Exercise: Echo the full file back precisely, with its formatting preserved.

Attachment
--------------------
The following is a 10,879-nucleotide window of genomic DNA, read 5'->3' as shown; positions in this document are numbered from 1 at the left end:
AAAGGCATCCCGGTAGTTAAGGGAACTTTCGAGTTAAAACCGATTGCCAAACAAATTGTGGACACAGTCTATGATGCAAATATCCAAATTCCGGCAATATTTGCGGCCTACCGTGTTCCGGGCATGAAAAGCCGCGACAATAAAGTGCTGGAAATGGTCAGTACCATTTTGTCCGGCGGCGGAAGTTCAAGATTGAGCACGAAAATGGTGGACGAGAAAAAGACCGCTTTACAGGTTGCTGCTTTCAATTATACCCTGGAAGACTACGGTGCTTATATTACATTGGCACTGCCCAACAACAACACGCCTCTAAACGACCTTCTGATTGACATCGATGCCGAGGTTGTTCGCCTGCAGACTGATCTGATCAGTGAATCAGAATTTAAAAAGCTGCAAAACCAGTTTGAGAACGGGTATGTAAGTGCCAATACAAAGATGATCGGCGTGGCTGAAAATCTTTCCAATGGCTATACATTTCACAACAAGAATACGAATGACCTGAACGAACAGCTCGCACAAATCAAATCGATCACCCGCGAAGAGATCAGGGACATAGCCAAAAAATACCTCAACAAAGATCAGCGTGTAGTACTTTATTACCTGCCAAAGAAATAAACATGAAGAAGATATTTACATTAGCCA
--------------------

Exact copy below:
The following is a 10,879-nucleotide window of genomic DNA, read 5'->3' as shown; positions in this document are numbered from 1 at the left end:
AAAGGCATCCCGGTAGTTAAGGGAACTTTCGAGTTAAAACCGATTGCCAAACAAATTGTGGACACAGTCTATGATGCAAATATCCAAATTCCGGCAATATTTGCGGCCTACCGTGTTCCGGGCATGAAAAGCCGCGACAATAAAGTGCTGGAAATGGTCAGTACCATTTTGTCCGGCGGCGGAAGTTCAAGATTGAGCACGAAAATGGTGGACGAGAAAAAGACCGCTTTACAGGTTGCTGCTTTCAATTATACCCTGGAAGACTACGGTGCTTATATTACATTGGCACTGCCCAACAACAACACGCCTCTAAACGACCTTCTGATTGACATCGATGCCGAGGTTGTTCGCCTGCAGACTGATCTGATCAGTGAATCAGAATTTAAAAAGCTGCAAAACCAGTTTGAGAACGGGTATGTAAGTGCCAATACAAAGATGATCGGCGTGGCTGAAAATCTTTCCAATGGCTATACATTTCACAACAAGAATACGAATGACCTGAACGAACAGCTCGCACAAATCAAATCGATCACCCGCGAAGAGATCAGGGACATAGCCAAAAAATACCTCAACAAAGATCAGCGTGTAGTACTTTATTACCTGCCAAAGAAATAAACATGAAGAAGATATTTACATTAGCCA